Rescuing Wild Birds with Trees


Sometimes I can’t even think of a title so I write what I am thinking. Which in itself is probably the most backwards sentence I have ever written.

These are not wild birds!

We are down to two cats now. Two old cats. Lulu and one of the Vandals. The other three died naturally in the barn and John has a cat cemetery. The Vandals were Marmalade’s kittens if you can remember that far back. Only one left now. And Lulu was a kitten rescue – she was only a few days old- one of Nanny Boo’s first babies. Here she is having an old lady morning stretch.


But I am not getting any more cats after these ones have gone. The chickens do a good job of keeping the mice down (the cats have never been inside-cats so that is not an issue) but those cats were terribly hard on the native birds and my chook chicks and peachicks. We have piles of trees now – and the native birds are no longer as rare to see so I am happy to not replenish the cat population here. Someone else will have to rescue them. I am rescuing wild birds. I don’t want to see any more piles of brightly colored feathers on the lawn.

I am rescuing birds by planting trees. Our place is becoming a forest – a jungle just like I planned. I am very happy with that. Today I am going to mark a few mulberry trees to cut down for firewood. Every now and then they need culling out so my special trees can thrive. The mulberries are native too and great food for birds. But other trees need to grow in the jungle too. Did I tell you about the native magnolia my tree man gave me?

Here it is. He knows I love trees with big leaves. When I am dead this will be a beautiful canopy of trees all talking to each other. And the house will have slowly sunk back into the marshy ground.

This is the first year we have had apples in a long time. There are piles of them. Hopefully John will make lots of apple sauce for the winter. I will start some after work today.

Tima and Wai at the steps waiting for breakfast.
This is Felicity Broadbent AKA The Paper Bag Princess. A work in progress.

I hope you have a lovely day.

miss c

35 Comments on “Rescuing Wild Birds with Trees

  1. We definitely need more information about Felicity! (You may want to check out Isabelle de Borchgrave, truly the queen of “pulp costume”.) But Felicity looks like she has great potential.

  2. We lost our last cat this week. She was an old lady too, over 15 y.o. Sad day but she was suffering so glad that ended. When she was a young cat she did like to hunt-crickets, mice, shrews, lizards, baby rabbits and of course birds. It is their nature to hunt. We have decided no more cats at least for now.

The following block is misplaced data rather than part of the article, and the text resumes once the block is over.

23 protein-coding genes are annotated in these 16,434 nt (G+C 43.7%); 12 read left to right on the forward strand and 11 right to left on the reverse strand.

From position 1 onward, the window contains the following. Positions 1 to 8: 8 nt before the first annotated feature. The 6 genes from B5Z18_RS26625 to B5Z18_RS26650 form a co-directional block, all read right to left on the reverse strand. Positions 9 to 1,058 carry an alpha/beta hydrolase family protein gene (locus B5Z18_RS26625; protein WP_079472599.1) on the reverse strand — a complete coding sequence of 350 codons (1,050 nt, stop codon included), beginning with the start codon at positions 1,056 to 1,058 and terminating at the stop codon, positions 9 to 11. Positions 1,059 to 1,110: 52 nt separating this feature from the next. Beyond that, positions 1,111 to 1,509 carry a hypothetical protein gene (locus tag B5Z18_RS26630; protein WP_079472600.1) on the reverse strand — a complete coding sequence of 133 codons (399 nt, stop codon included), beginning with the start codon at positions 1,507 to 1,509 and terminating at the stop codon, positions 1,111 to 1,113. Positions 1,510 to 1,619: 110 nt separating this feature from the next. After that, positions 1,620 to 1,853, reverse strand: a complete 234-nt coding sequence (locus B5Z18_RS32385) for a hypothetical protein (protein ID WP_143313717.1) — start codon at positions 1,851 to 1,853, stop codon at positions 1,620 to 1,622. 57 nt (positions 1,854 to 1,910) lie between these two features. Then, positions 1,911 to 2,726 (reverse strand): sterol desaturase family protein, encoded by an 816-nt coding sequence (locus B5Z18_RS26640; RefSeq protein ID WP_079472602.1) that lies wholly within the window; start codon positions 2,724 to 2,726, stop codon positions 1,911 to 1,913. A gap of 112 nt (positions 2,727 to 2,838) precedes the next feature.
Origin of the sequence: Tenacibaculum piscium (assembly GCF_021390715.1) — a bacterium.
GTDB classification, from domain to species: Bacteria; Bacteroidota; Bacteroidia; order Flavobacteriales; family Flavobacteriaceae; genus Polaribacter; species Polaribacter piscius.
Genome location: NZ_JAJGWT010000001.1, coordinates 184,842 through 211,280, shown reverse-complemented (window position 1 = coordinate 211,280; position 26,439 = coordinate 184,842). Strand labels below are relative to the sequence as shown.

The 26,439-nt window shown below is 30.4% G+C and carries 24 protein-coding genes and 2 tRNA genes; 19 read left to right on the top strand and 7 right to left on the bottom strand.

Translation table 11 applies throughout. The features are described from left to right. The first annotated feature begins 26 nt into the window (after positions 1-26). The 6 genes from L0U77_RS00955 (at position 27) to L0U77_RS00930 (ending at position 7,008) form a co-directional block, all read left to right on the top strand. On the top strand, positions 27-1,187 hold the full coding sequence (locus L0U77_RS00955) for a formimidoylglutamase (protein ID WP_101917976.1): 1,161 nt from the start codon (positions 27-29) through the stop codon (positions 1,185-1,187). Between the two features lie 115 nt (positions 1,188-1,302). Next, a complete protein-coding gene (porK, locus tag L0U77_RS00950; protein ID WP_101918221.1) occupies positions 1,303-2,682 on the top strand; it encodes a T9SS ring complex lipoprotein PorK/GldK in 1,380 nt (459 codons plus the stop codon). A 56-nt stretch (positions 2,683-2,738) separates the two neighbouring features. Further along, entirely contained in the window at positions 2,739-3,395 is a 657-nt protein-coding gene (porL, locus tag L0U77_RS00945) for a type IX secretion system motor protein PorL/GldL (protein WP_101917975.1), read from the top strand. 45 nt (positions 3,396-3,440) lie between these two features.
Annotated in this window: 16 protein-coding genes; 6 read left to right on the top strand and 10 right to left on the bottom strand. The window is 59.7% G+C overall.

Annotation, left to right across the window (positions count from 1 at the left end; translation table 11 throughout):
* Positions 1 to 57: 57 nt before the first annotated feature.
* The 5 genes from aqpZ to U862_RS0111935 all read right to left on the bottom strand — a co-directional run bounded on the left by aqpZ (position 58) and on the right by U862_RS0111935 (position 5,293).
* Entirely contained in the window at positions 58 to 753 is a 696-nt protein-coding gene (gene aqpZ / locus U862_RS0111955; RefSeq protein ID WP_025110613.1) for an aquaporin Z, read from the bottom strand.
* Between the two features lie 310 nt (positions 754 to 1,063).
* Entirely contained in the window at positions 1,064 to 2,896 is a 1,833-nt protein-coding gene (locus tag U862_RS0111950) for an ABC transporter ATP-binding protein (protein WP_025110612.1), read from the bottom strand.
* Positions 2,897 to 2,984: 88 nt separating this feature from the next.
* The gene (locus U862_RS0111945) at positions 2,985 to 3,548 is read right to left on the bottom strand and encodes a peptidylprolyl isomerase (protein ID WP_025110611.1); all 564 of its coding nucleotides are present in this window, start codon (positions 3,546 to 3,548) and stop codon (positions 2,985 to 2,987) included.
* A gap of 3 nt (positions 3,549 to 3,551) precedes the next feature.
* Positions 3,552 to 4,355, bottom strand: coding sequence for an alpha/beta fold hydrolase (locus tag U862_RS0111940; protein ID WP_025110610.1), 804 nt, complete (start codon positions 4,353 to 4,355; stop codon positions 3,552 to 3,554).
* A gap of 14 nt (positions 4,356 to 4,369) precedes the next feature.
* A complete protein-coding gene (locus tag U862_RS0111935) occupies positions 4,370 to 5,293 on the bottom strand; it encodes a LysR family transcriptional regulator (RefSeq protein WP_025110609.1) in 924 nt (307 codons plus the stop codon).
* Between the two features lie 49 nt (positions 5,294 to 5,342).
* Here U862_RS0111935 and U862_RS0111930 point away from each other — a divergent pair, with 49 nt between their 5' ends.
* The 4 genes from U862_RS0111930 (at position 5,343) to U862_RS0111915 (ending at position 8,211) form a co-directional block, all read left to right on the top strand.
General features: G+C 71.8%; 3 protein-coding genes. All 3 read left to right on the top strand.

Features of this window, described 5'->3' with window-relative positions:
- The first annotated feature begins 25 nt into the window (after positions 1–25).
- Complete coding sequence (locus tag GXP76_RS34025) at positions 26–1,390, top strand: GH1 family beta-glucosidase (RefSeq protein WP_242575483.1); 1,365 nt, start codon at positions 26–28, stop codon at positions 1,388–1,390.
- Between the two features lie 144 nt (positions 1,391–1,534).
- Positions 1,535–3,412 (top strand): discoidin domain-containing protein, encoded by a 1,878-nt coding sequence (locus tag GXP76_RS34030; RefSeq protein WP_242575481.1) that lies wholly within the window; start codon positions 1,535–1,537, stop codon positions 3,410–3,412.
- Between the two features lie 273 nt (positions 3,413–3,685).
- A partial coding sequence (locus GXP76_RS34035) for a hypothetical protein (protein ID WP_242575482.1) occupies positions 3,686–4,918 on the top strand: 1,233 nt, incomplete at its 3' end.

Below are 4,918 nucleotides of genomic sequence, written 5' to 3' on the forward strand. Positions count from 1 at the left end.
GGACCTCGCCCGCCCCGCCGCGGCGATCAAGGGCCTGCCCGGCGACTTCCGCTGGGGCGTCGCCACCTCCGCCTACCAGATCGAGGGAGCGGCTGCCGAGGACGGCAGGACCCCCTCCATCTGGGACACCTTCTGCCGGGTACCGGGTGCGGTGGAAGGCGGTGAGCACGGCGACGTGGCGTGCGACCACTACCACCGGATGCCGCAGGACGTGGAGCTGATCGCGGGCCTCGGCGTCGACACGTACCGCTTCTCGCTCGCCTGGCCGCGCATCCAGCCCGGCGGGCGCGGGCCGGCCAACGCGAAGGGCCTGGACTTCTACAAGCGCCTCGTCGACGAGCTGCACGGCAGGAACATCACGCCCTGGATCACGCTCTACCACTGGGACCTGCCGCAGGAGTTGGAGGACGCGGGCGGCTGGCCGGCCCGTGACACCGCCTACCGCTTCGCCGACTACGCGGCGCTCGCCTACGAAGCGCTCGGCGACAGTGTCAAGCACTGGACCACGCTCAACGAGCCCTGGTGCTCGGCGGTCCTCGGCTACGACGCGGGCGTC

3. Cats v wild life. Quite a conundrum. Beautiful trees. Sad at the idea of your house sinking into the marsh one day, but all things pass! Farmy looking lovely. X

  4. we have always had at least one cat- our Lucy girl is 11 a nd an indoor only cat unless we take her for walks on a leash- no joking! That way she gets to enjoy the outdoors with us and we keep the birds safe from her. Our other cats over the years caught lots of rodents- and probably some birds- but they never presented them to us like they did the rodents! Have a lovely day- so enjoy your approach using trees! We have a forest behind our home- we get hawks, song birds, jays, some crows and of course hummingbirds!

  5. Our cats were pretty much indoor cats. If they went outside I was with them. They didn’t catch birds, although Arthur played with a mouse. Didn’t kill it. My house cat killed our parakeet, Oscar, though his cage was hanging from the ceiling. We think the cat used the piano as a step-up. We never got another bird with a cat in the house. Our fault.

  6. I couldn’t agree more about the cats. We have several feral cats around, they tend to steer clear of my yard as the dogs go ballistic when they see them which is fine with me. I know it is their nature but I really hate the way they will torture something rather than just killing them outright.

  7. Fantastic chillies! Broadbent is a fairly uncommon name from Lancashire, but I do know a family of Broadbents in London.
    One of my Spanish friends is fascinated by the squirrels and foxes in Islington!

  8. There is nothing so sorrowful as the loss of a pet. I suppose outside barn cats are no less of a loss. 😦

  9. Nanny Boo Have I really travelled to Illinois for so long . . . ? Always so lovely to see the day . . . would /so love to have a strong black with you in Wellington or Melbourne . . . .

  10. I’m in agreement about letting the chooks take care of the mice and no more outside cats. Mine was a strictly indoor cat that thought she was a dog. Outside only on a leash. Love seeing Felicity! What a charmer. I have 7 pine trees that nature planted along the fence. I love the idea of a canopy of trees for the birds. We need more trees as we lost so many due to fires and then the ice storm. Time for me to go work in the front garden. Have a great week. Always thinking of you..

  11. We love our birds and bees, so lots of trees and flowers here. No cats cos Deez hates damn cats… our share cat who is getting on now, lives next door, and is known to hunt the occasional bird even still… but she can’t get to the birds in our yard, and I’m sure they know it.

  12. Small scale food forests take a very long time to mature, but can provide a natural environment for a host of local critters. While most of my work has focused on large scale food forests that last thousands of years, they can be built on areas as small as a half acre without too much challenge.

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